THE HISTORY OF THE PINEAPPLEThe pineapple—fierce on the outside, sweet on the inside—was given its English name for its resemblance to a pine cone. Christopher Columbus brought this native of South America back to Europe as one of the exotic prizes of the New World. In later centuries, sailors brought the pineapple home to New England, where a fresh pineapple displayed on the porch meant that the sailor was home from foreign ports and ready to welcome visitors. Pineapples were the crowning glory of lavish American banquets, and were considered the height of extravagant hospitality. Even George Washington grew them in his Mount Vernon hothouse.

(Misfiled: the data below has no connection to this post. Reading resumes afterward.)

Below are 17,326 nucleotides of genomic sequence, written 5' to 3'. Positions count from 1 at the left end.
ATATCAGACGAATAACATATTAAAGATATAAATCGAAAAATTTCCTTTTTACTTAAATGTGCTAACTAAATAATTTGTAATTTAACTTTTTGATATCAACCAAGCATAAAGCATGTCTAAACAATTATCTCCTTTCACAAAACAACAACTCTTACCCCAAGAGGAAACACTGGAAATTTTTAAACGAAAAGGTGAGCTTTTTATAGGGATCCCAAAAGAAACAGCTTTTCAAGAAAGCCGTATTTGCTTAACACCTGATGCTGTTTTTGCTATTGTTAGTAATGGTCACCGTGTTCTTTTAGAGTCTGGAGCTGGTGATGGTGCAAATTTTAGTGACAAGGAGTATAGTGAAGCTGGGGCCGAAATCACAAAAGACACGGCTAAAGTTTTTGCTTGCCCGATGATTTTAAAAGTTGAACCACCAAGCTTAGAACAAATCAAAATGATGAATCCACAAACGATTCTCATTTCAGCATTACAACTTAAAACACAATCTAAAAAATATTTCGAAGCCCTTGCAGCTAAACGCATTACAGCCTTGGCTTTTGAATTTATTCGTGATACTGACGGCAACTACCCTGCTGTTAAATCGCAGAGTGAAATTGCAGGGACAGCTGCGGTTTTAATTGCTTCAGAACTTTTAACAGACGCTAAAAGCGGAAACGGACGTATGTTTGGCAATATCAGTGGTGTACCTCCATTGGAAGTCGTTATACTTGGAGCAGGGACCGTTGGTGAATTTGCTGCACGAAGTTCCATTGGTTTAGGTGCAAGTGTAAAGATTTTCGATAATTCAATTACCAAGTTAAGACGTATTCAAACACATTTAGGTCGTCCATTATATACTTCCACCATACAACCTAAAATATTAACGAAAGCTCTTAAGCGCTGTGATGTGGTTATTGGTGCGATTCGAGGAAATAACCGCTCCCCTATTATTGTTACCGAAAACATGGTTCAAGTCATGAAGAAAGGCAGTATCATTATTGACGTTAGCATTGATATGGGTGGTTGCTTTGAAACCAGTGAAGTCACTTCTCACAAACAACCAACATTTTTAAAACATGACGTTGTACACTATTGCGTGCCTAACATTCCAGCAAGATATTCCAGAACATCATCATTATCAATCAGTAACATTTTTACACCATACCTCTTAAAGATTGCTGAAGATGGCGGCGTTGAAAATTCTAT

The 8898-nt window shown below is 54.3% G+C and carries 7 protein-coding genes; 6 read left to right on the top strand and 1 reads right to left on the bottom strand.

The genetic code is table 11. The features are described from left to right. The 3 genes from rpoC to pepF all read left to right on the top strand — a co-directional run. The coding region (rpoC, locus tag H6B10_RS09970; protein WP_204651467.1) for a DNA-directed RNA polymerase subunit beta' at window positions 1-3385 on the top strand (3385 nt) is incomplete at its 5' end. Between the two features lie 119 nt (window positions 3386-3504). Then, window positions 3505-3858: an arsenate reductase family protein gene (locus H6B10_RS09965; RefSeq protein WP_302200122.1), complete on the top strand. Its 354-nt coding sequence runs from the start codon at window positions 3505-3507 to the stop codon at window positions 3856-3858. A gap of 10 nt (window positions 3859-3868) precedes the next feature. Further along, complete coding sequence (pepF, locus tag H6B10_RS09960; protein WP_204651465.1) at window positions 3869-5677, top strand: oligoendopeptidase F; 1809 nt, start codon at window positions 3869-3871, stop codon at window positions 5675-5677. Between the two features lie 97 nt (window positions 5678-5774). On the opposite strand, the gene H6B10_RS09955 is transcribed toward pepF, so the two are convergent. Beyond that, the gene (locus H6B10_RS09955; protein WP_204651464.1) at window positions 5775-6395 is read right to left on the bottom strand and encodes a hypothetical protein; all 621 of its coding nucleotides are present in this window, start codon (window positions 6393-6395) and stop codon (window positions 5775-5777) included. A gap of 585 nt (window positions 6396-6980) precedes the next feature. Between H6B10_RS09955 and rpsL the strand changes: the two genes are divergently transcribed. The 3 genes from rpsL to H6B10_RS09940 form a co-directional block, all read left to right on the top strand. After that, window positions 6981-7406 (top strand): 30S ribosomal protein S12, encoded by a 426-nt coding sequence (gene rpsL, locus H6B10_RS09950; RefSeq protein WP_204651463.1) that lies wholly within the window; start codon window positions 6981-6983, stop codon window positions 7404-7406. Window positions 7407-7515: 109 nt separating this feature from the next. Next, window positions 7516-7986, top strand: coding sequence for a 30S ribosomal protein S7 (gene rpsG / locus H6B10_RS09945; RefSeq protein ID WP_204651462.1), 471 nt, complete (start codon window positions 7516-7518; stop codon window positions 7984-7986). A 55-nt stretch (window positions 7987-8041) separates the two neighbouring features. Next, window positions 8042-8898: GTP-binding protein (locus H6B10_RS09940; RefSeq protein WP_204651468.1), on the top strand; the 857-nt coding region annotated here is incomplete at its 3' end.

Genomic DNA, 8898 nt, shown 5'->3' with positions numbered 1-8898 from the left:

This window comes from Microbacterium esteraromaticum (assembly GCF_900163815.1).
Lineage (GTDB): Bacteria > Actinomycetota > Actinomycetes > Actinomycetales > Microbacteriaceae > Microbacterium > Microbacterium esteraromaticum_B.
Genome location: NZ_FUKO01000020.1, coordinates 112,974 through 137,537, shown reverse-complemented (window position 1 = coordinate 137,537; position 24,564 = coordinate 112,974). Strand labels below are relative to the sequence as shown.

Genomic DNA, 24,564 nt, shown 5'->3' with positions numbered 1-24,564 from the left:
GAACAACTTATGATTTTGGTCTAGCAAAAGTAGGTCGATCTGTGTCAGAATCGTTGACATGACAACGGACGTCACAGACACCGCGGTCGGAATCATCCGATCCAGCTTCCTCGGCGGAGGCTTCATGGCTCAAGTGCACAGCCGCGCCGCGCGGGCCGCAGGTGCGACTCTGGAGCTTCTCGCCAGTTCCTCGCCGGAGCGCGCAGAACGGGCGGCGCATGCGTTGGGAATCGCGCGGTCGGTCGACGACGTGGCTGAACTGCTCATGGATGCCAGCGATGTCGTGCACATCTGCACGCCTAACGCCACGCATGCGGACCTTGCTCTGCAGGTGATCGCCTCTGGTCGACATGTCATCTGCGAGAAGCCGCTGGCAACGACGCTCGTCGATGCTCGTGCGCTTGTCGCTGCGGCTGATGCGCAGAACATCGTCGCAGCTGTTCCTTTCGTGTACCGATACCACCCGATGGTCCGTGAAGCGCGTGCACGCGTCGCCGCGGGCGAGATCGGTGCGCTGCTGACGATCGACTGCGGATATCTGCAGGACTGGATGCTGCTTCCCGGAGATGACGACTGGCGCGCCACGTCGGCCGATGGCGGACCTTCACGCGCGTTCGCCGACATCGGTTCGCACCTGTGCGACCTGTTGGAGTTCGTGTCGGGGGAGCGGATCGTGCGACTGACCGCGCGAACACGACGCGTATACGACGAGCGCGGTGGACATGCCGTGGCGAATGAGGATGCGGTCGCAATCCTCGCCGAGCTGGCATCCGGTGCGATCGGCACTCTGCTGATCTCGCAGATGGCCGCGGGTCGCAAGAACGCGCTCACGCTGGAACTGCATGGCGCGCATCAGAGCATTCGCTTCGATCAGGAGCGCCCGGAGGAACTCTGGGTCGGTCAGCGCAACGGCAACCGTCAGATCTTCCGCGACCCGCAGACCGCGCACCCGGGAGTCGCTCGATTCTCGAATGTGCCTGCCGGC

No one knows when the first pineapple (“halakahiki,” or foreign fruit, in Hawaiian) arrived in Hawai‘i. Francisco de Paula Marin, a Spanish adventurer who became a trusted advisor to King Kamehameha the Great, successfully raised pineapples in the early 1800s. A sailor, Captain John Kidwell, is credited with founding Hawaii’s pineapple industry, importing and testing a number of varieties in the 1800s for commercial crop potential. But it wasn’t until James Drummond Dole arrived in the islands that the pineapple was transformed from an American symbol of friendship and exotic locales into an American household staple.